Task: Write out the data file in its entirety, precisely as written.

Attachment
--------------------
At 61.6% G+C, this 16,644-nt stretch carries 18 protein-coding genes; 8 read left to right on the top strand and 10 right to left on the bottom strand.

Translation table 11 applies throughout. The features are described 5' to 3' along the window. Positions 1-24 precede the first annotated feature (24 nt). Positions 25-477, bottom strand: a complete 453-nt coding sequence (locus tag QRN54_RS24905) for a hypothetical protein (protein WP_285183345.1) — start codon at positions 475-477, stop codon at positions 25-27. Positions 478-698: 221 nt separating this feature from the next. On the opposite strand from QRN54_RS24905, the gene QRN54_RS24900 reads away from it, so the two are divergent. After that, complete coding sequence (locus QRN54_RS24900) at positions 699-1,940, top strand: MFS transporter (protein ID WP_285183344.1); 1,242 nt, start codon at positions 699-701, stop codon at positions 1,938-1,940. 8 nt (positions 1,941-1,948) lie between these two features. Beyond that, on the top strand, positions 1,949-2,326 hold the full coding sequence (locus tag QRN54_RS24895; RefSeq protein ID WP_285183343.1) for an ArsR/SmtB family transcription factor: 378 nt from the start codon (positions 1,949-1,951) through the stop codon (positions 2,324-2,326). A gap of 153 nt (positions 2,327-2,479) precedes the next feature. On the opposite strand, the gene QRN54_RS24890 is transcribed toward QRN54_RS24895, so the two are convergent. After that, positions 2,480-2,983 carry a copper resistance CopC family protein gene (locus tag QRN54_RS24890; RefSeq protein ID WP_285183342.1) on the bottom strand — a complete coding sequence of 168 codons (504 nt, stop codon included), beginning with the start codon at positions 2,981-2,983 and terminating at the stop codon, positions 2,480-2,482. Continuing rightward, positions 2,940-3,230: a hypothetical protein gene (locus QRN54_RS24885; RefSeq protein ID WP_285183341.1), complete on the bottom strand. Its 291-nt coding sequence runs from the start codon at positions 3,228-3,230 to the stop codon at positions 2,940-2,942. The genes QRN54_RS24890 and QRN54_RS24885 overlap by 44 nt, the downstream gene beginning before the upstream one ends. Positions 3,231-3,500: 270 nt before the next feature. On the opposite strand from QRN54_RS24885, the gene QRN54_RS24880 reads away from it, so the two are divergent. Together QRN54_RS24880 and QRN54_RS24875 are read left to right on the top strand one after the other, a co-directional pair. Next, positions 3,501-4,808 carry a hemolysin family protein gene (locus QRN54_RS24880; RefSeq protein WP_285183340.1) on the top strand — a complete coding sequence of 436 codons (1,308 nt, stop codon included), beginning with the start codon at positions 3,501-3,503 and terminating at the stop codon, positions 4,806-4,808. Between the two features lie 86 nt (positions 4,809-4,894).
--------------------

At 61.6% G+C, this 16,644-nt stretch carries 18 protein-coding genes; 8 read left to right on the top strand and 10 right to left on the bottom strand.

Translation table 11 applies throughout. The features are described 5' to 3' along the window. Positions 1-24 precede the first annotated feature (24 nt). Positions 25-477, bottom strand: a complete 453-nt coding sequence (locus tag QRN54_RS24905) for a hypothetical protein (protein WP_285183345.1) — start codon at positions 475-477, stop codon at positions 25-27. Positions 478-698: 221 nt separating this feature from the next. On the opposite strand from QRN54_RS24905, the gene QRN54_RS24900 reads away from it, so the two are divergent. After that, complete coding sequence (locus QRN54_RS24900) at positions 699-1,940, top strand: MFS transporter (protein ID WP_285183344.1); 1,242 nt, start codon at positions 699-701, stop codon at positions 1,938-1,940. 8 nt (positions 1,941-1,948) lie between these two features. Beyond that, on the top strand, positions 1,949-2,326 hold the full coding sequence (locus tag QRN54_RS24895; RefSeq protein ID WP_285183343.1) for an ArsR/SmtB family transcription factor: 378 nt from the start codon (positions 1,949-1,951) through the stop codon (positions 2,324-2,326). A gap of 153 nt (positions 2,327-2,479) precedes the next feature. On the opposite strand, the gene QRN54_RS24890 is transcribed toward QRN54_RS24895, so the two are convergent. After that, positions 2,480-2,983 carry a copper resistance CopC family protein gene (locus tag QRN54_RS24890; RefSeq protein ID WP_285183342.1) on the bottom strand — a complete coding sequence of 168 codons (504 nt, stop codon included), beginning with the start codon at positions 2,981-2,983 and terminating at the stop codon, positions 2,480-2,482. Continuing rightward, positions 2,940-3,230: a hypothetical protein gene (locus QRN54_RS24885; RefSeq protein ID WP_285183341.1), complete on the bottom strand. Its 291-nt coding sequence runs from the start codon at positions 3,228-3,230 to the stop codon at positions 2,940-2,942. The genes QRN54_RS24890 and QRN54_RS24885 overlap by 44 nt, the downstream gene beginning before the upstream one ends. Positions 3,231-3,500: 270 nt before the next feature. On the opposite strand from QRN54_RS24885, the gene QRN54_RS24880 reads away from it, so the two are divergent. Together QRN54_RS24880 and QRN54_RS24875 are read left to right on the top strand one after the other, a co-directional pair. Next, positions 3,501-4,808 carry a hemolysin family protein gene (locus QRN54_RS24880; RefSeq protein WP_285183340.1) on the top strand — a complete coding sequence of 436 codons (1,308 nt, stop codon included), beginning with the start codon at positions 3,501-3,503 and terminating at the stop codon, positions 4,806-4,808. Between the two features lie 86 nt (positions 4,809-4,894).